तत्रैकाग्रं मनः कृत्वा यतचित्तेन्द्रियक्रियः।
6.12 There, having made the mind one-pointed, with the actions of the mind and the senses controlled, let him, seated on the seat, practise Yoga for the purification of the self.
6.12 तत्र there? एकाग्रम् onepointed? मनः the mind? कृत्वा having made? यतचित्तेन्द्रियक्रियः one who has controlled the actions of the mind and the senses? उपविश्य being seated? आसने on the seat? युञ्ज्यात् let him practise? योगम् Yoga? आत्मविशुद्धये for the purification of the self.Commentary The self means the mind. The real Supreme Self is the Atma. This is Primary (Mukhya). Mind also is the self. But this is used in a secondary sense (Gauna). Mukhya Atma is Brahman or the highest Self. Gauna Atma is the mind.Make the mind onepointed by collecting all its dissipated rays by the practice of Yoga. Withdraw it from all senseobjects again and again and try to fix it steadily on your Lakshya or point of meditation or centre. Gradually you will have concentration of the mind or onepointedness. You must be very regular in your practice. Only then will you succeed. Regularity is of paramount importance. You should know the ways and habits of the mind through daily introspection? selfanalysis or selfexamination. You should have a knowledge of the laws of the mind. Then it will be easy for you to check the wandering mind. When you sit for meditation? and when you deliberately attempt to forget the worldly objects? all sorts of worldly thoughts will crop up in your mind and disturb your meditation. You will be ite astonished. Old thoughts that you entertained several years ago? and old memories of past enjoyments will bubble up and force the mind to wander in all directions. You will find that the trapdoor of the vast subconscious mind is opened or the lid of the storehouse of thoughts within is lifted up and the thoughts gush out in a continous stream. The more you attempt to still them? the more they will bubble up with redoubled force and strength.Be not discouraged. Nil desperandum. Never despair. Through regular and constant meditation you can purify the subconscious mind and its constant memories. The fire of meditation will burn all thoughts. Be sure of this. Meditation is a potent antidote to annihilate the poisonous worldly thoughts. Be assured of this.Meditation on the immortal Self will act like a dynamite and blow up all thoughts and memories in the conscious mind. If the thoughts trouble you much? do not try to suppress them by force. Be a silent witness as in a bioscope. They will subside gradually. Then try to root them out through regual silent meditation.During introspection you can clearly observe the rapid shifting of the mind from one line of thought to another. Herein lies a chance for you to mould the mind properly and direct the thoughts and the mental energy in the divine channel. You can rearrange the thoughts and make new associations on a new Sattvic basis. You can throw out wordly and useless thoughts. Just as you remove the weeds and throw them out? you can throw these out? and you can cultivate sublime? divine thoughts in the divine garden of your mind. This is a very patient work. This is a stupendous task indeed. But for a Yogi of determination who has the grace of the Lord and an iron will it is nothing.Calm the bubbling emotions? sentiments? instincts and impulses gradually through silent meditation. You can give a new orientation to your feelings by gradual and systematic practice. You can entirely transmute your wordly nature into divine nature. You can exercise supreme control over the nervecurrents? muscles? the five sheaths (of the Self)? emotions? impulses and instincts through meditation.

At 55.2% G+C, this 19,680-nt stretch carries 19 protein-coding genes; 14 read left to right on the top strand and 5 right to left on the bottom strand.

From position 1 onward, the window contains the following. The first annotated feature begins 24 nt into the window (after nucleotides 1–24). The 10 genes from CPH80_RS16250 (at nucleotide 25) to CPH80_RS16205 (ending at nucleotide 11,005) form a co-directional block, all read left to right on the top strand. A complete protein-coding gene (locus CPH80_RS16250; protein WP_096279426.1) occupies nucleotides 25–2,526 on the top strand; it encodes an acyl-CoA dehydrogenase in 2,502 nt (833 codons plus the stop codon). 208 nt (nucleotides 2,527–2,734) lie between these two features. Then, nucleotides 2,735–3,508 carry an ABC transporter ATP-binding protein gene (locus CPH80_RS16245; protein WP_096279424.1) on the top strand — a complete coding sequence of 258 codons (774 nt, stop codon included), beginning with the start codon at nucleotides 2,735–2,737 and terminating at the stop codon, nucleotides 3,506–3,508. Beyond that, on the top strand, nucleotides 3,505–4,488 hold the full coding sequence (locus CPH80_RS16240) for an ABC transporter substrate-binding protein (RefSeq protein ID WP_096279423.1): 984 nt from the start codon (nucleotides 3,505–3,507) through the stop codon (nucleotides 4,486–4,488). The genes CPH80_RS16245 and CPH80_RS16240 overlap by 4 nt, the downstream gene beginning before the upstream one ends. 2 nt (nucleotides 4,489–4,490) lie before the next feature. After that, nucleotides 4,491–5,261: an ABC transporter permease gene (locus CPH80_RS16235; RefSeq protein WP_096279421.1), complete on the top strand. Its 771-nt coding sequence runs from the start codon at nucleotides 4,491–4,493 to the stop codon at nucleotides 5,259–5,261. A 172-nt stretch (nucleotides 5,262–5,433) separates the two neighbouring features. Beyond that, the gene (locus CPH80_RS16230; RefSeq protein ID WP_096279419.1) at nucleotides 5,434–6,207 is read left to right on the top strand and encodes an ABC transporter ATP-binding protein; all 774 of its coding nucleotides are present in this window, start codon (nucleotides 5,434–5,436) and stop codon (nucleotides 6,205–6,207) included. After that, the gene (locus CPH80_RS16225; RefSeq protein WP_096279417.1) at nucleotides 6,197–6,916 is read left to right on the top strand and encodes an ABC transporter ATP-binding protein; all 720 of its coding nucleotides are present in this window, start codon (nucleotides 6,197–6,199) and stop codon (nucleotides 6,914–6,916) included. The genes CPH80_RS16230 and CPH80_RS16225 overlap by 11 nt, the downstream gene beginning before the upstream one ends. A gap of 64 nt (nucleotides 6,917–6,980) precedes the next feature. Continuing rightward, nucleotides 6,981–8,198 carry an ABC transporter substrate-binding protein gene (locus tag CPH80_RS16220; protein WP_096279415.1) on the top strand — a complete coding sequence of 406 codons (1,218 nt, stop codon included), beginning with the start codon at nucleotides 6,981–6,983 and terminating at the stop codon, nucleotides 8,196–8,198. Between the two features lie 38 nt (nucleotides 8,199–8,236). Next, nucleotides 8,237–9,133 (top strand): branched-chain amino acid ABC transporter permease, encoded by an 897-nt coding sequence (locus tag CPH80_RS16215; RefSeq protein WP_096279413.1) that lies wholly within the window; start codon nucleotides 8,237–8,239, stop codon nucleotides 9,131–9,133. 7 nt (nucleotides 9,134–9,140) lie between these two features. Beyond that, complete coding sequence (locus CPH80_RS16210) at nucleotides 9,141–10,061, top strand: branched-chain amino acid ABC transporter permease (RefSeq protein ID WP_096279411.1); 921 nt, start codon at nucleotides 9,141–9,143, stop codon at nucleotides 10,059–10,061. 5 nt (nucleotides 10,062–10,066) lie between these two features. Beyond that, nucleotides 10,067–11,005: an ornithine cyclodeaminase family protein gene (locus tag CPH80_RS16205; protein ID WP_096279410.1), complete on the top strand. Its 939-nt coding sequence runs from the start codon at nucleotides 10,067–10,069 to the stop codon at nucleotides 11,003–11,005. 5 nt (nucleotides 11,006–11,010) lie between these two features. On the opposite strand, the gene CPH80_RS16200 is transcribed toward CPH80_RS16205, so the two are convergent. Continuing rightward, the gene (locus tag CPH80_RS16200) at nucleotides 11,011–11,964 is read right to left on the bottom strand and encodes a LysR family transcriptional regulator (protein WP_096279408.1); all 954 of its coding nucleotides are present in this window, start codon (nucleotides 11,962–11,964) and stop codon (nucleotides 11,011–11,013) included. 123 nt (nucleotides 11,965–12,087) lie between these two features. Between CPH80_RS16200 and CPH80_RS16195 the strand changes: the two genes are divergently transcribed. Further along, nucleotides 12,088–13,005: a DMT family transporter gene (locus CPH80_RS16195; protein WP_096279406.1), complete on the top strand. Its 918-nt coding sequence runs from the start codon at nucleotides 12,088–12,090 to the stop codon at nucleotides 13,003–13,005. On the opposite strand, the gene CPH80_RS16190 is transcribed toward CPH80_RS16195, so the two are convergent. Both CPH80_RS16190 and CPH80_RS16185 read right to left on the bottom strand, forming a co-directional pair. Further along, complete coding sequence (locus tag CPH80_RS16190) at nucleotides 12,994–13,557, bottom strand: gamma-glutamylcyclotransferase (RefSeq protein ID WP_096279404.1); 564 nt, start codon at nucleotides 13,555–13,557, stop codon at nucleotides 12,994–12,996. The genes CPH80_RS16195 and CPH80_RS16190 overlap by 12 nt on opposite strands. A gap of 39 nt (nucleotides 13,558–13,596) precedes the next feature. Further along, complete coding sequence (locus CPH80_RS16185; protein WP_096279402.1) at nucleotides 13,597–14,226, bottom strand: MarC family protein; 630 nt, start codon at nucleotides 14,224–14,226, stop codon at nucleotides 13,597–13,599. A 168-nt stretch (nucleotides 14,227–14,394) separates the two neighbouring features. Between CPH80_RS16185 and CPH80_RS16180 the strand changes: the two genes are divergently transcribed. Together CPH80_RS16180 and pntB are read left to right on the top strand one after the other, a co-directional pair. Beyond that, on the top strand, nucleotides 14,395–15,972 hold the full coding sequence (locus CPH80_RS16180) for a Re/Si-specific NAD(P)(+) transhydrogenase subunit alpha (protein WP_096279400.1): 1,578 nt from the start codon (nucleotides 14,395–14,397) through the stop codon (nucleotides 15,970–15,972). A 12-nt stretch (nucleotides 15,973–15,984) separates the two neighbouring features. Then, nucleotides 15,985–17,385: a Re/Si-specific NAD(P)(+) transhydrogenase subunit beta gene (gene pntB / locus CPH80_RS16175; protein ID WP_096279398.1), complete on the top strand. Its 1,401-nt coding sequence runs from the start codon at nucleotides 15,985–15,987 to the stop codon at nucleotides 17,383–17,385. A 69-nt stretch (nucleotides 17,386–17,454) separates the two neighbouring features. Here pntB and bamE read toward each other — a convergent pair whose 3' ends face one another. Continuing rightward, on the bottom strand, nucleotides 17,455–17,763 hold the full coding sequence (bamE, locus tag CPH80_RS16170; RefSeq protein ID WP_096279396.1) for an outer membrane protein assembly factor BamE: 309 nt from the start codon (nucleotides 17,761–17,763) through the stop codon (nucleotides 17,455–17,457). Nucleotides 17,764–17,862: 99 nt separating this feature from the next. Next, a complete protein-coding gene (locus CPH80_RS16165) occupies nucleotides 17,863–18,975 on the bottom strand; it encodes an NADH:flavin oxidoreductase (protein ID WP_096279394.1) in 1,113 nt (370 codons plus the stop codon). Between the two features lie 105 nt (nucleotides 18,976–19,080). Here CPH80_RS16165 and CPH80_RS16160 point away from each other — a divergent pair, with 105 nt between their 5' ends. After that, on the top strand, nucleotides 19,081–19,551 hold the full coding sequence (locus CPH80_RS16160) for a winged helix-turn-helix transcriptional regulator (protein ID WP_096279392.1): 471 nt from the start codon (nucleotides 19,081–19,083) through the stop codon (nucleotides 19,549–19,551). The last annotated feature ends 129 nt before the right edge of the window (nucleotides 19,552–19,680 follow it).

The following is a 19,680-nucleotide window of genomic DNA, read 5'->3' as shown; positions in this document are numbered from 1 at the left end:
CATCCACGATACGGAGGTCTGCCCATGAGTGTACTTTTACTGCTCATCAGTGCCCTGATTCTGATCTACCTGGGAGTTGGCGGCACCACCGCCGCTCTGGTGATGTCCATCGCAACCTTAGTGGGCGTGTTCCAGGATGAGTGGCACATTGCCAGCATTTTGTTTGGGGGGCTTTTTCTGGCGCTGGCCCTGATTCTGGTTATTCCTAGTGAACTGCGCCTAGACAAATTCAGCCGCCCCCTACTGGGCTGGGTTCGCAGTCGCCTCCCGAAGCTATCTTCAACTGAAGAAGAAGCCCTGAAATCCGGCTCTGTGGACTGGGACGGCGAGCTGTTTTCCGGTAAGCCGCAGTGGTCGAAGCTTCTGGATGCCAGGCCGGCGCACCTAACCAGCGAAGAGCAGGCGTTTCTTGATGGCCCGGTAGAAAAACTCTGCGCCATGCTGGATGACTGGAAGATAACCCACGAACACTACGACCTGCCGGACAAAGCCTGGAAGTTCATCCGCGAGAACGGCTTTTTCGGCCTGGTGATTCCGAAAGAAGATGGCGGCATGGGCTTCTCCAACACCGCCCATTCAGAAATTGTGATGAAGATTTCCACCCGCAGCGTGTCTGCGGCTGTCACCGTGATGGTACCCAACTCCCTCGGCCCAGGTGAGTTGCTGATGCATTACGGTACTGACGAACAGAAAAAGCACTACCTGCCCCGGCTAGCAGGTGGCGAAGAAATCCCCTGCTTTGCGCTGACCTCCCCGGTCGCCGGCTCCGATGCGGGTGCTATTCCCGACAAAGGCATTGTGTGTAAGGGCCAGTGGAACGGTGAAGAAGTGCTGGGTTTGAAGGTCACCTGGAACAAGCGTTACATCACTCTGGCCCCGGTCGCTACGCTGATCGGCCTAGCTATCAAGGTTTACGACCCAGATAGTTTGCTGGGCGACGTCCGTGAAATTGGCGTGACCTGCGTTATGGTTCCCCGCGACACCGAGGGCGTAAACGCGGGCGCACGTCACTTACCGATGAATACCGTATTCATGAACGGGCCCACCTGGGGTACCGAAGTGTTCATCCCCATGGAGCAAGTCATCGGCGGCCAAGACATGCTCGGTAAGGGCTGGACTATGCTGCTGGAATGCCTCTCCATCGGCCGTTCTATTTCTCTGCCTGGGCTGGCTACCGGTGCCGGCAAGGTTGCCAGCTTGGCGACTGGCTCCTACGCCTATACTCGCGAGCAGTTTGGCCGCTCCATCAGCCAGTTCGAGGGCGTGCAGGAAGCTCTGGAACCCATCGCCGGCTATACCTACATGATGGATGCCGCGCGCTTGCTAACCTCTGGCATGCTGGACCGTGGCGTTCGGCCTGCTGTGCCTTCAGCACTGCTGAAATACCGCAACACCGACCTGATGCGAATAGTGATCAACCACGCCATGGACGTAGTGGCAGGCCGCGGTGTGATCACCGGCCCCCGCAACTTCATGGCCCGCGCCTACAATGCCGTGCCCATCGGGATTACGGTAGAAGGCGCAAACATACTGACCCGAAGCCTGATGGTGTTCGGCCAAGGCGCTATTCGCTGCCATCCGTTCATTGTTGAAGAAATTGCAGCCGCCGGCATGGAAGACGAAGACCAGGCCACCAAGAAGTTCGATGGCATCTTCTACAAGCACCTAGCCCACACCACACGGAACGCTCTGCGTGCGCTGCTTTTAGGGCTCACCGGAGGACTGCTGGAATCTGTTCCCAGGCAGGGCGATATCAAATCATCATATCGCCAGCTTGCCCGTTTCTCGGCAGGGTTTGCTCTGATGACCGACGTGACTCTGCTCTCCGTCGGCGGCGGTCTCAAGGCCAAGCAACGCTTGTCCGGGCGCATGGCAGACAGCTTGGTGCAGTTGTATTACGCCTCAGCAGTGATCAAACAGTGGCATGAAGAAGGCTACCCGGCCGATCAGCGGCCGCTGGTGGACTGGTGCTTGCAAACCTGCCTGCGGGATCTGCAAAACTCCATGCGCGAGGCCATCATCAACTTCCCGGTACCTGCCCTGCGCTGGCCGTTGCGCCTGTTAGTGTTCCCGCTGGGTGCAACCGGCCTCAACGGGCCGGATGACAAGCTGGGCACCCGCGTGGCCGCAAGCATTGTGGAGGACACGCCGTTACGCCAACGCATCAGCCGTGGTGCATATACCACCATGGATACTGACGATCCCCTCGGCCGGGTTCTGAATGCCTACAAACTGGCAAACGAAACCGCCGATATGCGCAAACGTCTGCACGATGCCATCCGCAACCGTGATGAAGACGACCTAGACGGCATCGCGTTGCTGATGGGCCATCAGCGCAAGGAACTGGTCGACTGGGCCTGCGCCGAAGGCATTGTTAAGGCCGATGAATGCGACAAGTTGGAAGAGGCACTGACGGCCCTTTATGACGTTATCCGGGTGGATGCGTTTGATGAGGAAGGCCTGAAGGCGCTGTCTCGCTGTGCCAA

Tatraikaagram manah kritwaa yatachittendriyakriyah; Upavishyaasane yunjyaadyogamaatmavishuddhaye.
tatra—there; eka-agram—one-pointed; manaḥ—mind; kṛitvā—having made; yata-chitta—controlling the mind; indriya—senses; kriyaḥ—activities; upaviśhya—being seated; āsane—on the seat; yuñjyāt yogam—should strive to practice yog; ātma viśhuddhaye—for purification of the mind; samam—straight; kāya—body; śhiraḥ—head; grīvam—neck; dhārayan—holding; achalam—unmoving; sthiraḥ—still; samprekṣhya—gazing; nāsika-agram—at the tip of the nose; svam—own; diśhaḥ—directions; cha—and; anavalokayan—not looking